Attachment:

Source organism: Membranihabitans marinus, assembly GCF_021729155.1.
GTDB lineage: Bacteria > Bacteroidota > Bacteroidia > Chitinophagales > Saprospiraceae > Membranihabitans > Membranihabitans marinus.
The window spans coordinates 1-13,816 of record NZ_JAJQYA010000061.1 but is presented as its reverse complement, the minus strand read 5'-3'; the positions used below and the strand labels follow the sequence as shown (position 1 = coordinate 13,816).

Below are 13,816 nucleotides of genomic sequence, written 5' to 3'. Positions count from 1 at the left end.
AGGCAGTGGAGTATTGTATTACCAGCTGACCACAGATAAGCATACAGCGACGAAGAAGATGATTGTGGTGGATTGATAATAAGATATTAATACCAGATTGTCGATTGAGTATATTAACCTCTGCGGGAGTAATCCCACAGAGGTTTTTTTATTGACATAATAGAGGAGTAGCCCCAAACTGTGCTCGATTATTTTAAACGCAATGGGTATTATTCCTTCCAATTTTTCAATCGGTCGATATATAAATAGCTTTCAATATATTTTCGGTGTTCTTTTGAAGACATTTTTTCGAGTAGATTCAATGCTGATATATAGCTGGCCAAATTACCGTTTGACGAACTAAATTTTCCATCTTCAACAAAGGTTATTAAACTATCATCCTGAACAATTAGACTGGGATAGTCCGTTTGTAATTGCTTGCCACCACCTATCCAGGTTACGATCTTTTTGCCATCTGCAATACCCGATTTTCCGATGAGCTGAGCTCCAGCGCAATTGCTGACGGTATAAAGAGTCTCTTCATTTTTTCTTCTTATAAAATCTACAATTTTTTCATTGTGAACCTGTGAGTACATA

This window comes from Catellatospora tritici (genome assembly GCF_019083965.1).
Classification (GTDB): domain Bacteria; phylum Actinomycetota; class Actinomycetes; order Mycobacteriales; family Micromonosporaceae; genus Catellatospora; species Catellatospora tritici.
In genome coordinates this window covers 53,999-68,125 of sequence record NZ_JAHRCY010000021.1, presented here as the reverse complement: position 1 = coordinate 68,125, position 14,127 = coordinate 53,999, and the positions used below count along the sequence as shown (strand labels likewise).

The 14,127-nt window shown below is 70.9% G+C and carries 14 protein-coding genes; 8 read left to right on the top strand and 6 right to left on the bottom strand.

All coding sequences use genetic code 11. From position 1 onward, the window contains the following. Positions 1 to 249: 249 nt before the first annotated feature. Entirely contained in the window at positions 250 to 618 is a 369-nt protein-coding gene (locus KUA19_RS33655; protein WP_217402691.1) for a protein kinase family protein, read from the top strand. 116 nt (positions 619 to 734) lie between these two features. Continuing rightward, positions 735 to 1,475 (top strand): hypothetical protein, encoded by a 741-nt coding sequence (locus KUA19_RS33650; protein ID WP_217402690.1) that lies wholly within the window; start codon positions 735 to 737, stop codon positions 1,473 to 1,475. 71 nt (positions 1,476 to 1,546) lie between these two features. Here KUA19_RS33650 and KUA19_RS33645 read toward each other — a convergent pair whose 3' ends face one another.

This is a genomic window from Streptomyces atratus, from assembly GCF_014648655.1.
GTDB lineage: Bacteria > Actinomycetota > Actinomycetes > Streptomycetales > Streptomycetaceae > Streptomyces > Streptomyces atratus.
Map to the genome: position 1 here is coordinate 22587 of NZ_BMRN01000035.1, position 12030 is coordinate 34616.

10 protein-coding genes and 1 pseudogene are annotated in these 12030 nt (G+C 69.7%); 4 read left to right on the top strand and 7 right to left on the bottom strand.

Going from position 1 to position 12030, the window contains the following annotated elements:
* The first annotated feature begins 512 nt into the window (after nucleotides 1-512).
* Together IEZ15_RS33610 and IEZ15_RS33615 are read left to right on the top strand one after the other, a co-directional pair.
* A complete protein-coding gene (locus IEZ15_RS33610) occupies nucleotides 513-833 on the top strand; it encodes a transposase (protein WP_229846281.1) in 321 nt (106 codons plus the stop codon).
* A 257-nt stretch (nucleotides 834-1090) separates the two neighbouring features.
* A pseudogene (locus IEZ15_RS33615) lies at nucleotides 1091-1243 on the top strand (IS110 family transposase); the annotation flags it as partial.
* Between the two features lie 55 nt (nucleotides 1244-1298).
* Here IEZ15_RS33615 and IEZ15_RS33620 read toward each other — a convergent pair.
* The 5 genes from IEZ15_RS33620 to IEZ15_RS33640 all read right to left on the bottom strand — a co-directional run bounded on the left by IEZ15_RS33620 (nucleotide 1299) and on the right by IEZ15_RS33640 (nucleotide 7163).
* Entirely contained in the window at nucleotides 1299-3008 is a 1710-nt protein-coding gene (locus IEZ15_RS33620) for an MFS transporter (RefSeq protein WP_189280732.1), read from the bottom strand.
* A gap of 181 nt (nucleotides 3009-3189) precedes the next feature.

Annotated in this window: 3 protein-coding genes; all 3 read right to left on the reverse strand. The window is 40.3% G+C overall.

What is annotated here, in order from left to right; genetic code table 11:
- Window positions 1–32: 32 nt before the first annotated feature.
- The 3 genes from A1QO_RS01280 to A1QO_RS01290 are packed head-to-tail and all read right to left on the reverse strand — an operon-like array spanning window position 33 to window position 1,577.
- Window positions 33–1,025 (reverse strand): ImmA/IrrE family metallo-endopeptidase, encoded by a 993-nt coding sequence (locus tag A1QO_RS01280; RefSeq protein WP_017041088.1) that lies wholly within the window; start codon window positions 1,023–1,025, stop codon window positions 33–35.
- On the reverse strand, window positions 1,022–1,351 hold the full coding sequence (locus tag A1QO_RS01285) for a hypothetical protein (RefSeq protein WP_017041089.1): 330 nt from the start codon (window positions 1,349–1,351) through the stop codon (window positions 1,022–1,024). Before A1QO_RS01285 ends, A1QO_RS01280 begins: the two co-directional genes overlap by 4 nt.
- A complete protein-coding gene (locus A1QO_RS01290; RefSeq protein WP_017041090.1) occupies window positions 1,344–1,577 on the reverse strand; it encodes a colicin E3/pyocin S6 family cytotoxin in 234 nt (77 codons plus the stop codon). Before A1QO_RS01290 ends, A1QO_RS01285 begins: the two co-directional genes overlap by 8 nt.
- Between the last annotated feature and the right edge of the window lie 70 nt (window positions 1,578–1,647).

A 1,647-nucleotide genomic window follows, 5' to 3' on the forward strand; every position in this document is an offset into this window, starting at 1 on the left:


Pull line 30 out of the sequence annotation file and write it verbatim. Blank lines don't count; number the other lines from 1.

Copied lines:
- Window positions 33–1,025 (reverse strand): ImmA/IrrE family metallo-endopeptidase, encoded by a 993-nt coding sequence (locus tag A1QO_RS01280; RefSeq protein WP_017041088.1) that lies wholly within the window; start codon window positions 1,023–1,025, stop codon window positions 33–35.